Great Moisturizer For Over-Fifty Faces

I admit it. I have spent a lot of money on expensive facial moisturizers and tried the most expensive brands. Sometimes I even liked them. But about six months ago, I tried something new and relatively inexpensive and found myself blown away by how well it works.

During the winter of 2015, nothing helped my skin. Dry and lusterless, it seemed to shout my age. (It’s a secret.)

So one day, I stopped in to see Yana Yusupidi, a facialist who works out of a small shop in my neighborhood. She recommended Hydro Cream, something her mother developed in Soviet Georgia in the 1940s. At $35 it seemed like a bargain, certainly far cheaper than anything that I usually bought.

Yana Yusupidi and Cream


I began to use the cream regularly and the skin softened and seemed less flaky. I also use RetinA several times a week, so my skin tends to get very dry. But the Hydro Cream with SPF 15 kept me moist. I bought it again, and again and I still like it.

My skin certainly looks just as good as it did when I used the most expensive creams. I’m not on the payroll and get nothing for the recommendation, but the Hydro Cream does work as a great moisturizer for over-fifty faces. And I’m told younger women like it too.

You can buy the cream at

And as you might guess, there’s a charming backstory of invention and immigration.

 Yana’s mother Emma Glaustova trained as a pharmacist in Tbilisi, Georgia. And as Yana tells it, “My mother was very beautiful and very vain. She wanted to protect and improve her own skin and that led her to make her own creams and lotions.”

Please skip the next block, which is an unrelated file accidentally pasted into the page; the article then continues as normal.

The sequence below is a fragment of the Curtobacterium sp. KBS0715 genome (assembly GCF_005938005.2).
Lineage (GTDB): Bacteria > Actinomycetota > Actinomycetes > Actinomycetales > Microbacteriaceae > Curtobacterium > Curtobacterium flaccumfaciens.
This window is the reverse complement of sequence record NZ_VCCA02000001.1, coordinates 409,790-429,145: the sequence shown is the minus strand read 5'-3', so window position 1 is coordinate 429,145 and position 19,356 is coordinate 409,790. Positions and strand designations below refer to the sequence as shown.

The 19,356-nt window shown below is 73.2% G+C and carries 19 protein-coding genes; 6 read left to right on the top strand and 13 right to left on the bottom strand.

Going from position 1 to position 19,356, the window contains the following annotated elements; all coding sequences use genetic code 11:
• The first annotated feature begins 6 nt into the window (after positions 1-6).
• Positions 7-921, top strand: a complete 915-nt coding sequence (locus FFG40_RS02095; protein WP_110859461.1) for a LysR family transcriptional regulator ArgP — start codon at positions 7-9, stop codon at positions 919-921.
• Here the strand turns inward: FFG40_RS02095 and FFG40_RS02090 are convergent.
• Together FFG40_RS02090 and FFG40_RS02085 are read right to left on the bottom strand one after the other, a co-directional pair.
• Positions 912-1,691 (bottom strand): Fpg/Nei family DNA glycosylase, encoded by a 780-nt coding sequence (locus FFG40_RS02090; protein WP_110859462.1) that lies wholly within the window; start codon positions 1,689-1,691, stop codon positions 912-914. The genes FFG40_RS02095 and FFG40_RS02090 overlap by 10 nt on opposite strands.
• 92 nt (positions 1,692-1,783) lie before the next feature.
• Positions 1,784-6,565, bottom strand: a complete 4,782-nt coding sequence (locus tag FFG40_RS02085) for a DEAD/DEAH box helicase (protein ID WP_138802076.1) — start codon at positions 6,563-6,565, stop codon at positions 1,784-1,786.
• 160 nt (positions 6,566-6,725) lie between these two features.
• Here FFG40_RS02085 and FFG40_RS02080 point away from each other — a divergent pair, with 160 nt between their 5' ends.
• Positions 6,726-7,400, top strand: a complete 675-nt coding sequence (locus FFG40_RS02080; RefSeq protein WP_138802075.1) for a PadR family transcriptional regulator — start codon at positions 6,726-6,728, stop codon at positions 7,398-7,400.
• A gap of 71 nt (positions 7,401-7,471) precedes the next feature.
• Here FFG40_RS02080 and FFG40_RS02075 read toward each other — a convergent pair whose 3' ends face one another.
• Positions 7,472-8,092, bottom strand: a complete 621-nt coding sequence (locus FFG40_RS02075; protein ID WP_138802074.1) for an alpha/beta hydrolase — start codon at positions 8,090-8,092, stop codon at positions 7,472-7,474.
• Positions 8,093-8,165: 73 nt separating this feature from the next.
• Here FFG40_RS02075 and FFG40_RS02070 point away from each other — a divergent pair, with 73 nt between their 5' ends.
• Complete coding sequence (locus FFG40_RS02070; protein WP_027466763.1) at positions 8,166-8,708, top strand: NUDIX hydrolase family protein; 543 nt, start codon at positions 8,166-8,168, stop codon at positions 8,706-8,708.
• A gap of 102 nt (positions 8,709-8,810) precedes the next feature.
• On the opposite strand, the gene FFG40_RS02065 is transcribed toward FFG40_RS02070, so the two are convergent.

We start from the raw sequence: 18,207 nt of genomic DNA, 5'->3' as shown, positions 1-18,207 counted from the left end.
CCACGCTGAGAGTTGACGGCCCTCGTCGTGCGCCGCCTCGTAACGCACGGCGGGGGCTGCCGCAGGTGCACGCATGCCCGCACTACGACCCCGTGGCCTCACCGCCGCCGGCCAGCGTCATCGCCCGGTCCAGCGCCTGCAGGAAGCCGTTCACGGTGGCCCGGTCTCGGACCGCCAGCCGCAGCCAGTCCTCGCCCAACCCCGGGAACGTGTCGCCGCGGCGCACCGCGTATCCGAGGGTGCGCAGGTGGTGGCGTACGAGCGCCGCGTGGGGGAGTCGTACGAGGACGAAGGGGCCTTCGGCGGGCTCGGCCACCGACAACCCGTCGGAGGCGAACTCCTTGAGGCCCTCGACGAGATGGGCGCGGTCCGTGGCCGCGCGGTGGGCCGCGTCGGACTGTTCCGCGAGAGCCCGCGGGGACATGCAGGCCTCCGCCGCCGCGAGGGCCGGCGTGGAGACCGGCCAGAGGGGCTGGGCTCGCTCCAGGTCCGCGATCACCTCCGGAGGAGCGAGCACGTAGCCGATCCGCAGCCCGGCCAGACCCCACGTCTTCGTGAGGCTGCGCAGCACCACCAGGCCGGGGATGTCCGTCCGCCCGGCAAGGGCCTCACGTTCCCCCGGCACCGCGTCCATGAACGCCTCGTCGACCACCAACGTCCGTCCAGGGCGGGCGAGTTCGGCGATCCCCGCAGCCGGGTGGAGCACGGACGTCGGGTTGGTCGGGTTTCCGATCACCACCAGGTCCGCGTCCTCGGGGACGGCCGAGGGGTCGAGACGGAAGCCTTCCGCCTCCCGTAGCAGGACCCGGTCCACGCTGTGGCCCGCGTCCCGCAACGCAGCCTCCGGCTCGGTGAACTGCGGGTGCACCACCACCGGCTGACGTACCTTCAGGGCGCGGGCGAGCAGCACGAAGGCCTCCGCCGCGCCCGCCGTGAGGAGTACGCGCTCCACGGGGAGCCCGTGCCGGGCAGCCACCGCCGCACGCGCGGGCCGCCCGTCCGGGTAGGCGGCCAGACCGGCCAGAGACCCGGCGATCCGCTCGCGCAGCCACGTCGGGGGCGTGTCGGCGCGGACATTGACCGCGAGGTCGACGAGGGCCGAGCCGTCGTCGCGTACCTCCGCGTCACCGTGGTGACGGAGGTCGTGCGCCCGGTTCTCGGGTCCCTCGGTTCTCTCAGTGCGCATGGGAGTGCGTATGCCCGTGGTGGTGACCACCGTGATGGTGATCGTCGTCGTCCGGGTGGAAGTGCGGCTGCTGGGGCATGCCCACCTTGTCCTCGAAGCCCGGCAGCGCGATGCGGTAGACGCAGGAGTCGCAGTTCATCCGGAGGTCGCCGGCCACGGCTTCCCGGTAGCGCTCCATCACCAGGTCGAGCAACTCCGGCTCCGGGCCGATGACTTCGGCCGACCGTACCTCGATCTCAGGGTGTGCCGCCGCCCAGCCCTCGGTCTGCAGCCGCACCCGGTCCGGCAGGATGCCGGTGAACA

Emma began to experiment on herself and her friends. She combined  natural ingredients that many top brand products contain today, like honey, pressed sweet almond oil, cold pressed peach oil, tea tree oil and rosemary oil.  

She also reached out to a chemist in Latvia and he helped her refine her formulas to develop products that she could sell. The chemist disappeared during World War II, a victim of the Nazis or the Soviets, Yana’s mother never learned which. “My mother even went to Latvia to look for him after the war. But there wasn’t a trace. She was always was grateful and talked about him often.”

Initially, Emma focused on two types of face creams: one for dry skin and one for combination and oily skin that tends to break out. She learned how to give European style facials and opened a shop in the Georgian capital where she also sold her products.

Eventually, Yana also studied European skin care and began to work with her mom. But in 1991, war and political conflict forced Emma, Yana, and Yana’s husband Igor Narimanidze and their two daughters, to flee Georgia. Yana’s brother Vladimir had settled in the U.S. in 1975. As a U.S. citizen he helped them immigrate to the states. 

Once the family settled in, Emma handed the commercial baton to Yana and Igor. They opened a small spa in the Village and Yana began to offer her European facials with the special products that her mother created  and expanded on over the years.

Yana says that she consulted with her mother to update the products and include sun protection and other important ingredients. Emma died in 2013 but her formulas live on.



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Barbara Nevins Taylor

As the winner of 22 Emmy Awards and a slew of journalism honors and awards, I created to give you the straight story about complicated stuff. Tell us what you want to know and we'll get you the answers.